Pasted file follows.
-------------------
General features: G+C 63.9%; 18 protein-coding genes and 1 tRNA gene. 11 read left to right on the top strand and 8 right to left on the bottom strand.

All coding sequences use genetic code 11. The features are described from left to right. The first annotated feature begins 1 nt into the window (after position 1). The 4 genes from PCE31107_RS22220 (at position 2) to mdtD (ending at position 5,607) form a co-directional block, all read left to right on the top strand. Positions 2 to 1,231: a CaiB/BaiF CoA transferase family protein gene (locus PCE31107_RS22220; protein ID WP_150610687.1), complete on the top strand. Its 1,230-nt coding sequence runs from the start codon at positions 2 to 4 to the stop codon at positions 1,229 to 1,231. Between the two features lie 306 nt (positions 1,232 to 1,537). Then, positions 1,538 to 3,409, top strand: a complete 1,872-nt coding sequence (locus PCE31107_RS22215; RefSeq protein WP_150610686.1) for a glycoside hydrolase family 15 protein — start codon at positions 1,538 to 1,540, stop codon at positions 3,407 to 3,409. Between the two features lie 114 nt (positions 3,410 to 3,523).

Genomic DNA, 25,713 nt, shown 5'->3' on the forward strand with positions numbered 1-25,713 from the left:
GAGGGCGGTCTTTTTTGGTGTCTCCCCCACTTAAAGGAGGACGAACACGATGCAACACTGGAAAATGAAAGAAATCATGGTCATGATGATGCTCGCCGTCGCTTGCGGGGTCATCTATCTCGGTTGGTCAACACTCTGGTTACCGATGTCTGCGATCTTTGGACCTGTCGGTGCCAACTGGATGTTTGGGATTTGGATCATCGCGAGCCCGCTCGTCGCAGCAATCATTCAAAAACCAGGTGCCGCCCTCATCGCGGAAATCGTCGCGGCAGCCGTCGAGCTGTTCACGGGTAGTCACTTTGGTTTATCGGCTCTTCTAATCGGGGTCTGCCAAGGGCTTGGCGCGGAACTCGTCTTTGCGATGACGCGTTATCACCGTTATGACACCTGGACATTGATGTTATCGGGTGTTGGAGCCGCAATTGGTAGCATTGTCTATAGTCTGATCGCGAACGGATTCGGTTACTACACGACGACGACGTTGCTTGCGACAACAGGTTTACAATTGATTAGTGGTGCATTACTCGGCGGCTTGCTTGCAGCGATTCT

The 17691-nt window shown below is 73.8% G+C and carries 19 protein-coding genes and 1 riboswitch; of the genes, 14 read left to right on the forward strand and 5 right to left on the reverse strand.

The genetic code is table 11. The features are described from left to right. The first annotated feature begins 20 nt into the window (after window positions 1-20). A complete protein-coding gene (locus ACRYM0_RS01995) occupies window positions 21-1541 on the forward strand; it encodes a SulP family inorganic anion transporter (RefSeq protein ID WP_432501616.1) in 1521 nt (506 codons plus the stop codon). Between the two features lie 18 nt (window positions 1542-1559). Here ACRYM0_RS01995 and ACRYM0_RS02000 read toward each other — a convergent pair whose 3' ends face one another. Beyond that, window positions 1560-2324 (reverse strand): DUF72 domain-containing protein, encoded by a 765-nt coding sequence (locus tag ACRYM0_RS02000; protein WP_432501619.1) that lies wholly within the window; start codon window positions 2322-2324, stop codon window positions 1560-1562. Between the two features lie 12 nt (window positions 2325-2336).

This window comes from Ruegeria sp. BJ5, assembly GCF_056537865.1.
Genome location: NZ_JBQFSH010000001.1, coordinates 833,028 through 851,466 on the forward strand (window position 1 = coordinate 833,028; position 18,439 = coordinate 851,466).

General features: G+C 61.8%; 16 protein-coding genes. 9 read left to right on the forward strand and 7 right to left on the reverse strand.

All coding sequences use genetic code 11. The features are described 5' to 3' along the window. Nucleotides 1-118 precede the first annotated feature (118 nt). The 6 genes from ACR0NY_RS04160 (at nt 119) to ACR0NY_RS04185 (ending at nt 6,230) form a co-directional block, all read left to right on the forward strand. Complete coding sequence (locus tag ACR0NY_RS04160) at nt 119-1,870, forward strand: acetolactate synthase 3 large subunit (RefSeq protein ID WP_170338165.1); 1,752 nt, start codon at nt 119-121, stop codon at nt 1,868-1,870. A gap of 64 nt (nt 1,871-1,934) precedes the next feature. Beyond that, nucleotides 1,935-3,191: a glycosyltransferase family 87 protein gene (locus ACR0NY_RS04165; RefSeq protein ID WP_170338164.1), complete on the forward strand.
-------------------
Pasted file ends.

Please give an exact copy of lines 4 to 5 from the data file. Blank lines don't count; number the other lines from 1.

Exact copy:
GAGGGCGGTCTTTTTTGGTGTCTCCCCCACTTAAAGGAGGACGAACACGATGCAACACTGGAAAATGAAAGAAATCATGGTCATGATGATGCTCGCCGTCGCTTGCGGGGTCATCTATCTCGGTTGGTCAACACTCTGGTTACCGATGTCTGCGATCTTTGGACCTGTCGGTGCCAACTGGATGTTTGGGATTTGGATCATCGCGAGCCCGCTCGTCGCAGCAATCATTCAAAAACCAGGTGCCGCCCTCATCGCGGAAATCGTCGCGGCAGCCGTCGAGCTGTTCACGGGTAGTCACTTTGGTTTATCGGCTCTTCTAATCGGGGTCTGCCAAGGGCTTGGCGCGGAACTCGTCTTTGCGATGACGCGTTATCACCGTTATGACACCTGGACATTGATGTTATCGGGTGTTGGAGCCGCAATTGGTAGCATTGTCTATAGTCTGATCGCGAACGGATTCGGTTACTACACGACGACGACGTTGCTTGCGACAACAGGTTTACAATTGATTAGTGGTGCATTACTCGGCGGCTTGCTTGCAGCGATTCT

The 17691-nt window shown below is 73.8% G+C and carries 19 protein-coding genes and 1 riboswitch; of the genes, 14 read left to right on the forward strand and 5 right to left on the reverse strand.